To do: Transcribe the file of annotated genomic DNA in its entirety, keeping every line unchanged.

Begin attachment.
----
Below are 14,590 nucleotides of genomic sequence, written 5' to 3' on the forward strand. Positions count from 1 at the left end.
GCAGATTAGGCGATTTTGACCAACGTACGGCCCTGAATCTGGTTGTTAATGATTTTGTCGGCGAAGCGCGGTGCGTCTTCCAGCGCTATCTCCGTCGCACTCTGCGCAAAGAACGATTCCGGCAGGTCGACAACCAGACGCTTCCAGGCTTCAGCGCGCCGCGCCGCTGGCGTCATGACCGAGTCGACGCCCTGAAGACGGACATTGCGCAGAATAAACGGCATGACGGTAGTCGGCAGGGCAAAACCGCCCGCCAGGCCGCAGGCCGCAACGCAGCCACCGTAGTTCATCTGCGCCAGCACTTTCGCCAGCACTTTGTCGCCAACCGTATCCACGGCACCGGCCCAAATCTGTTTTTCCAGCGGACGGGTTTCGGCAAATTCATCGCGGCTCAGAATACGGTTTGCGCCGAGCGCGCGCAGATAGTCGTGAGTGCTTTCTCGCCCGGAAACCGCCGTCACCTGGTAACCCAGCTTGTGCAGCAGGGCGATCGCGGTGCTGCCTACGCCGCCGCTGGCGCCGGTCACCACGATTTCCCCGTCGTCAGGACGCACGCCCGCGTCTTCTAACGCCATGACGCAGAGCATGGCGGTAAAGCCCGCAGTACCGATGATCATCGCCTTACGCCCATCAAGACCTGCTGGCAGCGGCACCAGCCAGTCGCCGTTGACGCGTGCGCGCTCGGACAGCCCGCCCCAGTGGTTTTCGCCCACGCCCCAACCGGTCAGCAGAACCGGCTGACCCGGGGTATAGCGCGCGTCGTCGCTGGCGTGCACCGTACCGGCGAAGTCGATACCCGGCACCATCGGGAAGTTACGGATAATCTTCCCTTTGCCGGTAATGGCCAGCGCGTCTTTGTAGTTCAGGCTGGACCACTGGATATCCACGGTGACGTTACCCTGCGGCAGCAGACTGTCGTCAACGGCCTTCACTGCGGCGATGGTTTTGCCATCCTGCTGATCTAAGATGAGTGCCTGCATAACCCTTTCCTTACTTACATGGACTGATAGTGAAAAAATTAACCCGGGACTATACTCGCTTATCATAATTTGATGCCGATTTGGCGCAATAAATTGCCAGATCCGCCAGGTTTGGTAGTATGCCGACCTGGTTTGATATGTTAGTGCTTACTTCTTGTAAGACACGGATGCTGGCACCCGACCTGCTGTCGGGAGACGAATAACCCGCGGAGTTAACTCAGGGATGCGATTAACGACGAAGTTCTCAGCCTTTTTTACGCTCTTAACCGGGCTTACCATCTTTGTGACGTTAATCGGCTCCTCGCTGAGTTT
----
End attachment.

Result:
Below are 14,590 nucleotides of genomic sequence, written 5' to 3' on the forward strand. Positions count from 1 at the left end.
GCAGATTAGGCGATTTTGACCAACGTACGGCCCTGAATCTGGTTGTTAATGATTTTGTCGGCGAAGCGCGGTGCGTCTTCCAGCGCTATCTCCGTCGCACTCTGCGCAAAGAACGATTCCGGCAGGTCGACAACCAGACGCTTCCAGGCTTCAGCGCGCCGCGCCGCTGGCGTCATGACCGAGTCGACGCCCTGAAGACGGACATTGCGCAGAATAAACGGCATGACGGTAGTCGGCAGGGCAAAACCGCCCGCCAGGCCGCAGGCCGCAACGCAGCCACCGTAGTTCATCTGCGCCAGCACTTTCGCCAGCACTTTGTCGCCAACCGTATCCACGGCACCGGCCCAAATCTGTTTTTCCAGCGGACGGGTTTCGGCAAATTCATCGCGGCTCAGAATACGGTTTGCGCCGAGCGCGCGCAGATAGTCGTGAGTGCTTTCTCGCCCGGAAACCGCCGTCACCTGGTAACCCAGCTTGTGCAGCAGGGCGATCGCGGTGCTGCCTACGCCGCCGCTGGCGCCGGTCACCACGATTTCCCCGTCGTCAGGACGCACGCCCGCGTCTTCTAACGCCATGACGCAGAGCATGGCGGTAAAGCCCGCAGTACCGATGATCATCGCCTTACGCCCATCAAGACCTGCTGGCAGCGGCACCAGCCAGTCGCCGTTGACGCGTGCGCGCTCGGACAGCCCGCCCCAGTGGTTTTCGCCCACGCCCCAACCGGTCAGCAGAACCGGCTGACCCGGGGTATAGCGCGCGTCGTCGCTGGCGTGCACCGTACCGGCGAAGTCGATACCCGGCACCATCGGGAAGTTACGGATAATCTTCCCTTTGCCGGTAATGGCCAGCGCGTCTTTGTAGTTCAGGCTGGACCACTGGATATCCACGGTGACGTTACCCTGCGGCAGCAGACTGTCGTCAACGGCCTTCACTGCGGCGATGGTTTTGCCATCCTGCTGATCTAAGATGAGTGCCTGCATAACCCTTTCCTTACTTACATGGACTGATAGTGAAAAAATTAACCCGGGACTATACTCGCTTATCATAATTTGATGCCGATTTGGCGCAATAAATTGCCAGATCCGCCAGGTTTGGTAGTATGCCGACCTGGTTTGATATGTTAGTGCTTACTTCTTGTAAGACACGGATGCTGGCACCCGACCTGCTGTCGGGAGACGAATAACCCGCGGAGTTAACTCAGGGATGCGATTAACGACGAAGTTCTCAGCCTTTTTTACGCTCTTAACCGGGCTTACCATCTTTGTGACGTTAATCGGCTCCTCGCTGAGTTT